Alley in Pisa, Italy

by Lars Kotthoff

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I want to take a self-portrait every day over a period of a month. I want to turn these photos into an animation, so it is important that the face is in the exact same position on each shot (the background may vary). Ideally I would like to use the built in webcam on my Mac for this (quality is sufficient).

Are there any tips, techniques or props to make this easy ?

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5 Answers 5

up vote 4 down vote accepted

I have seen complex setups involving rings around your body/head to make sure you are positioned perfectly in the frame. You could also do something simple like mark the position of your webcam(monitor) with tape and mark the position of your chair, then simply sit up straight.

Personally my favorite option is simply to use a ruler or similar measuring device, and position your eyes so that they are directly aligned at that distance. Pretty simple procedure, and you will be close enough to see the daily-self-portrait progression

All of this may be unnecessary though, you can use software to remove any of the jittery frames and balance out the slight imperfections if you wish.

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2  
I love the simplicity of this - reminds me of the great scene in The Dam Busters when the guy realises at the theater that he can use two spotlights to measure the altitude accurately. What I will do is use a rectangular bit of card that hangs on top left corner of monitor, and align my eyeball with the bottom right corner of this card. –  Kevin Oct 17 '11 at 22:34

Keep roughly the same distance from the camera and do the rest post.

Shift and the faces to align and use zoom if necessary then crop the background slightly.

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There is some software available for the iPhone called "Watch Me Change" which is intended to make this easy by superimposing the new image over a translucent "ghost" of the previous image.

I've not been able to find anything similar for a Mac, unfortunately.

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This is a guess...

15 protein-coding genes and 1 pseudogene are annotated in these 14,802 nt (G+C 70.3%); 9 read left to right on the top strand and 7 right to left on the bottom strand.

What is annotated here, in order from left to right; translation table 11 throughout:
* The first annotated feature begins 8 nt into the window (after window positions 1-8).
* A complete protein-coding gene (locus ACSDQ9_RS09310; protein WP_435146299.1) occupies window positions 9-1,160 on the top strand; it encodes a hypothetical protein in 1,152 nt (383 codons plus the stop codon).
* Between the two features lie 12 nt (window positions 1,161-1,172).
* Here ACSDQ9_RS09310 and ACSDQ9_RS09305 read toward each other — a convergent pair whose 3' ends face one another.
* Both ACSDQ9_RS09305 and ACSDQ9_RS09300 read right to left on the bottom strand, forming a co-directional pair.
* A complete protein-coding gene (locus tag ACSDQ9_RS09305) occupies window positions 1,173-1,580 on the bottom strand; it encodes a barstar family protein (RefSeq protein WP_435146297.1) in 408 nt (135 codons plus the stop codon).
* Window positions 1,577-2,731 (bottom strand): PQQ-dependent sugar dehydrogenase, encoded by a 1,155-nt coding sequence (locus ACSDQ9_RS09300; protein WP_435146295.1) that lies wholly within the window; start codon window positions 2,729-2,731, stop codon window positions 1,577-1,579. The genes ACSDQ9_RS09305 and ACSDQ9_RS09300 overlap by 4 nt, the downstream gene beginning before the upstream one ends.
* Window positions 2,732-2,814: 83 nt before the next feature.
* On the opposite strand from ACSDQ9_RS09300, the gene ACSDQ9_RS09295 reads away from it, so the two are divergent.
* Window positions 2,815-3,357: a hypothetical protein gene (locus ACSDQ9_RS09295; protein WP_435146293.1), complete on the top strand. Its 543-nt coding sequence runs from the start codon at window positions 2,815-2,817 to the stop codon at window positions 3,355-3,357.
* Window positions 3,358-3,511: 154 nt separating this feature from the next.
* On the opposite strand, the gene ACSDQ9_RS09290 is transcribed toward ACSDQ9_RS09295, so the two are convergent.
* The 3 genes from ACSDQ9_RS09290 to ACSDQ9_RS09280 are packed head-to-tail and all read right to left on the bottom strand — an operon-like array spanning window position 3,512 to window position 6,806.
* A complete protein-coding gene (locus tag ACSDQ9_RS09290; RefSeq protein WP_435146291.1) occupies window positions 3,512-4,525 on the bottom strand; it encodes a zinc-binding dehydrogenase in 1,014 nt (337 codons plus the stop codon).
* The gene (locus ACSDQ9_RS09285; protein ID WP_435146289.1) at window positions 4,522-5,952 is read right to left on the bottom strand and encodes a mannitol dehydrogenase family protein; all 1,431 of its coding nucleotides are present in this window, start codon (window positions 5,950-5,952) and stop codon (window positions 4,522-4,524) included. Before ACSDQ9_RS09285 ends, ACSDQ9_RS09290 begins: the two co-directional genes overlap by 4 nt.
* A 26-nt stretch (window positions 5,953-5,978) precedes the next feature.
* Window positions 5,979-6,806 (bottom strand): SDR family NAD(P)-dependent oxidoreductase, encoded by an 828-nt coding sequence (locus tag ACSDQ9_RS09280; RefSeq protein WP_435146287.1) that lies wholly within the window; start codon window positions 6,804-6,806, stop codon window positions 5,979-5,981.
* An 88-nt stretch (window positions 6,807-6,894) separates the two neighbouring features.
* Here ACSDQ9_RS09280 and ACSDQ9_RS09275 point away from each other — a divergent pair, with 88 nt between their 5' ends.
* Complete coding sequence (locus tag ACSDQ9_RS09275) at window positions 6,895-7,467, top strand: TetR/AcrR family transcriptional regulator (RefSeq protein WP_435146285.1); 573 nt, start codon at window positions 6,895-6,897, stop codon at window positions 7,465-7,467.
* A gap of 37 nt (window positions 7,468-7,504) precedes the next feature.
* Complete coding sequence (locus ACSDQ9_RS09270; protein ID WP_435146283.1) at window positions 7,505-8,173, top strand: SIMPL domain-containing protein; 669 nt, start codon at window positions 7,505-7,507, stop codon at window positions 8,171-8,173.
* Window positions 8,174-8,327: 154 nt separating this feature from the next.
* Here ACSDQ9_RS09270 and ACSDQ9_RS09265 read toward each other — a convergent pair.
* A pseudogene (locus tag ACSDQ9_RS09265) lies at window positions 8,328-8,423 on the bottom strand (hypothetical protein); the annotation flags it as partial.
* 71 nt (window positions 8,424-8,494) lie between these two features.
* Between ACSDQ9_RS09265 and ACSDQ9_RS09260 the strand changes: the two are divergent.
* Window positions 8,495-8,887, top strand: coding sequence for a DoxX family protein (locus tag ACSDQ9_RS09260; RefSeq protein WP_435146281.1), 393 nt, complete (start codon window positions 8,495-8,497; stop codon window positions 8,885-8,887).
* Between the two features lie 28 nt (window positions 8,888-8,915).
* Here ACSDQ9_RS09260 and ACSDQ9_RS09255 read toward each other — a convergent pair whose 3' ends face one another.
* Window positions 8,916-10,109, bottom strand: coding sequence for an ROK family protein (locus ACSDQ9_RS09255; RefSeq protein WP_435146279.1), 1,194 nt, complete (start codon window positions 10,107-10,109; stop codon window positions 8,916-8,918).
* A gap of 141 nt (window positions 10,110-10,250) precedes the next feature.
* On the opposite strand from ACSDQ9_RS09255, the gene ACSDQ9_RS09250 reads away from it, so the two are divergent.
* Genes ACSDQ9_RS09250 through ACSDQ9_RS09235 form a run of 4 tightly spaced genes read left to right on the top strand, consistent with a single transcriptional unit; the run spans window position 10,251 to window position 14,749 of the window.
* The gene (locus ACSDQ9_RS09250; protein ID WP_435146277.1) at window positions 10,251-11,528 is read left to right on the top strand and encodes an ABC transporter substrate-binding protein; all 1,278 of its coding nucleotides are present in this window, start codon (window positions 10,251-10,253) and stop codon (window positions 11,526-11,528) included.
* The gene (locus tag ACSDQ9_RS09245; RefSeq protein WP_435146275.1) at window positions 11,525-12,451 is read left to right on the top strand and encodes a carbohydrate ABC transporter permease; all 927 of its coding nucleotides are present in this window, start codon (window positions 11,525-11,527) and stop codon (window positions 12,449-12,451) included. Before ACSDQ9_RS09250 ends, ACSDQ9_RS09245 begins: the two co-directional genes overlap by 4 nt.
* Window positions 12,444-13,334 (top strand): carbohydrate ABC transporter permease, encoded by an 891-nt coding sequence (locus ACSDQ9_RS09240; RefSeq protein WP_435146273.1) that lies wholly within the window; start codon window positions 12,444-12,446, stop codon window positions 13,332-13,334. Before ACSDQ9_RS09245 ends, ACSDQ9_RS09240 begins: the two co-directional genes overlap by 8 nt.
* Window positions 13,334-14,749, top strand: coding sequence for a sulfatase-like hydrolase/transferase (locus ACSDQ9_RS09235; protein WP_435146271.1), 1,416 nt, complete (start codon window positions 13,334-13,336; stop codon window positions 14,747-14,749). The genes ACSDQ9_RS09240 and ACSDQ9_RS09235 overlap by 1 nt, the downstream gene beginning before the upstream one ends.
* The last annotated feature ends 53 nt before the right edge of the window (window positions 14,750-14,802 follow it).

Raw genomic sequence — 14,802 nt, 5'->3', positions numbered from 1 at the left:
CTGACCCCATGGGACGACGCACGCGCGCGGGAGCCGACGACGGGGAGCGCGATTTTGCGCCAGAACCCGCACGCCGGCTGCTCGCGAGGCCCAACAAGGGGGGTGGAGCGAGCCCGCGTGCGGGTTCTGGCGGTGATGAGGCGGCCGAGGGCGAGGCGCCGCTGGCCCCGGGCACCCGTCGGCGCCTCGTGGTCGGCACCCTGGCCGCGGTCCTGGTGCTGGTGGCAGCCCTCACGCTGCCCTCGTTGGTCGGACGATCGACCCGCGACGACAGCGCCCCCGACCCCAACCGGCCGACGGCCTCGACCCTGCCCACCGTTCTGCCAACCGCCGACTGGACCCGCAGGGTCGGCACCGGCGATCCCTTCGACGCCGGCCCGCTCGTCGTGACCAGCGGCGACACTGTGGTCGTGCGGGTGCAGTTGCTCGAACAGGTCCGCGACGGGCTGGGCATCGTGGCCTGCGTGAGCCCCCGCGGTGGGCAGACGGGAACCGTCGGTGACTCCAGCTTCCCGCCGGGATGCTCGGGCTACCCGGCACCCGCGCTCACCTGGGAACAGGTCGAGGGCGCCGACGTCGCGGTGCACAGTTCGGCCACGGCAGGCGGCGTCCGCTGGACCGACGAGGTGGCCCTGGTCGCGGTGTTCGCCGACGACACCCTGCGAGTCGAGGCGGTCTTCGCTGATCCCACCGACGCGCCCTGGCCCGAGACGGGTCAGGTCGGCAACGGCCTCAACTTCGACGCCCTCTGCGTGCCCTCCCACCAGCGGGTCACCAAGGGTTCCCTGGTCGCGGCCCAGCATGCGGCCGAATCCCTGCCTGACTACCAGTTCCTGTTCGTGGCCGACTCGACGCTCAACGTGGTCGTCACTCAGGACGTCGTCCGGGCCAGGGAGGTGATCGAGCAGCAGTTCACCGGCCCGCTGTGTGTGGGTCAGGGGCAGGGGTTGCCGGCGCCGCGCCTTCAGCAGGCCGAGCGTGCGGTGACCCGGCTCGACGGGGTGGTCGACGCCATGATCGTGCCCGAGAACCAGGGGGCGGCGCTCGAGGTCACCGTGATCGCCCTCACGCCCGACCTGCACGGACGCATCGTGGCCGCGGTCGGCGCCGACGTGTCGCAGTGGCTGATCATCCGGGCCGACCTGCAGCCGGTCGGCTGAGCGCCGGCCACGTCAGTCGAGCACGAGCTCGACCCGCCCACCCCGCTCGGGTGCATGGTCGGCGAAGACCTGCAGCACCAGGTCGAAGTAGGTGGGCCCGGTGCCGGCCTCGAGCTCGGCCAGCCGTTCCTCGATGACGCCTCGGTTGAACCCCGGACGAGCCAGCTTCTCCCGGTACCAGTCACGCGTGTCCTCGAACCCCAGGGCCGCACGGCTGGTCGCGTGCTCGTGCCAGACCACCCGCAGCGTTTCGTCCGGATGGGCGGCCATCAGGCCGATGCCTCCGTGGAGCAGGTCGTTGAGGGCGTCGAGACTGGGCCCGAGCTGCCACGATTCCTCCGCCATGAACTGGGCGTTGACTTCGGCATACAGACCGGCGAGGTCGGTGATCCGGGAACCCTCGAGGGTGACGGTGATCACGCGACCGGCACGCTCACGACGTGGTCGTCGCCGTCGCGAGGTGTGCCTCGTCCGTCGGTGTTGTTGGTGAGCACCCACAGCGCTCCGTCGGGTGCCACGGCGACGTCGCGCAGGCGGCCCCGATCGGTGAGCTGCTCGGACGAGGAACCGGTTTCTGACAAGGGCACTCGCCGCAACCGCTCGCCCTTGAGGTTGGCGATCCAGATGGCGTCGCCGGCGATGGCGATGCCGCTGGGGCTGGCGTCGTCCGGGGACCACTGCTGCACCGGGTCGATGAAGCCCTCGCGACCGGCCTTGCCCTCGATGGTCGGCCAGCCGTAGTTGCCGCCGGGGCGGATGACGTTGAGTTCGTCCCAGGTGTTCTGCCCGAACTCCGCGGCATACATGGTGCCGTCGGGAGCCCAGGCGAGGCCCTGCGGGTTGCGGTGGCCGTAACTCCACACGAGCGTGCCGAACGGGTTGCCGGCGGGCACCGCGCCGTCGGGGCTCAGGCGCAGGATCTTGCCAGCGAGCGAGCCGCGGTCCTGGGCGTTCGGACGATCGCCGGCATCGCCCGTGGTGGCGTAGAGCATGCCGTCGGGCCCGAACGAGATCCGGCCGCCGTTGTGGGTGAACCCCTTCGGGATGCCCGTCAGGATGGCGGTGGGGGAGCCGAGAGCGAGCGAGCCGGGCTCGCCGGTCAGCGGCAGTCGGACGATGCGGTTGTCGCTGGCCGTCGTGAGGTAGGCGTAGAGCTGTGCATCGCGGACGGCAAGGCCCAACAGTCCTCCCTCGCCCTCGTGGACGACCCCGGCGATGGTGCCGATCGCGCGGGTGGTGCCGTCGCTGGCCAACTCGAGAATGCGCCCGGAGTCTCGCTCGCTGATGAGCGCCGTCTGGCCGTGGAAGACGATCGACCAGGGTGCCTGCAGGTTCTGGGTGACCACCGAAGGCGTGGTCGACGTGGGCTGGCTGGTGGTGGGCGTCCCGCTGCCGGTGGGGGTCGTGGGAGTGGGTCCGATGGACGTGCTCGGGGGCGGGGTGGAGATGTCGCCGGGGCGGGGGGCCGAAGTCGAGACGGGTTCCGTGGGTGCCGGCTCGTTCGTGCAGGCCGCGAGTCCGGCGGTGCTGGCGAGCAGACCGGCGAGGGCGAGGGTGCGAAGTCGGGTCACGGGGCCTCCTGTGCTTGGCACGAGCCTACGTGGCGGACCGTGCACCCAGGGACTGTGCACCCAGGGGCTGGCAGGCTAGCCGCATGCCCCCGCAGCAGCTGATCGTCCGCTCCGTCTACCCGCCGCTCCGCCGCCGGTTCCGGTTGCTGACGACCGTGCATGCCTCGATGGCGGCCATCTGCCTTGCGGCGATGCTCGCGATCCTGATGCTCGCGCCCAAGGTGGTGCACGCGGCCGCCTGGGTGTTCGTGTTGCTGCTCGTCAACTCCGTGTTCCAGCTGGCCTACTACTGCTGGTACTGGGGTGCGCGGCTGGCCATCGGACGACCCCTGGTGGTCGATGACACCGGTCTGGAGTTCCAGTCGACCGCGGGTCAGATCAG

Fix camera mount above mirror. Leave camera on mount for duration if possible.

Place chair in front of mirror. Mark position of two of the legs on the floor (e.g. using tape).

Mark positions of eyes, chin, etc. on mirror using tape/lipstick/whatever.

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This is just an IDEA, not a tested procedure, but I think it should work:

You need to find the way of repositioning YOR EYES in the same position relative to the camera, so your face will occupy the exactly same spot in the composition, even if the rest of your body, location or background changes. To do this, you need to use 2 position markers that you can easily put in the same position relative to the camera, and then you simply use your eyes to align yourself with the markers. Voila!

Let me attempt to make my idea to be more clear: using scrap cardboard (or similar material) and the hot shoe accessory holder of your camera. The idea is to craft two cards held parallel to each other and attached tho the cameras hotshoe. The cards should be one in front of another from YOUR point of view WHEN you are ready to take the shot. Then you should make a small hole in the card in front an a clear marking in the card on the back (like a haircross or something) Naturally you should see the marking in the second card through the hole in the first one.

As long as your "alignment device" does not get deformed between uses, you can remove it from the camera so you can use it normally for other shots. Every time you need another pic for the project, simply install the cards on the camera and position yourself where you can see the marking through the hole.

You should remember that only one of your eyes should see the marking, so, you must use the same eye to align yourself for ALL the shots. However, if you want to use both eyes, you can either make two markings and one hole, or two holes and one marking (This can be a little complicated and get some trial and error process, or a few math tricks). Using both eyes to align yourself with the camera can get a bit tricky also, because if you align perfectly, you'll see only one marking and one hole... ;)

Using both eyes will also help you with the tilt angle for your face and, depending on the precision or your markings, the distance to camera. But the distance to camera es much simpler to measure with a long ruler or a stick, or a telescopic antenna from an old radio, etc...

I really hope my idea is clear enough to work with. I might elaborate one to be able to show it. I think of a lot of different ways of implementing the concept and or upgrading this one.

Enojy! ['O]

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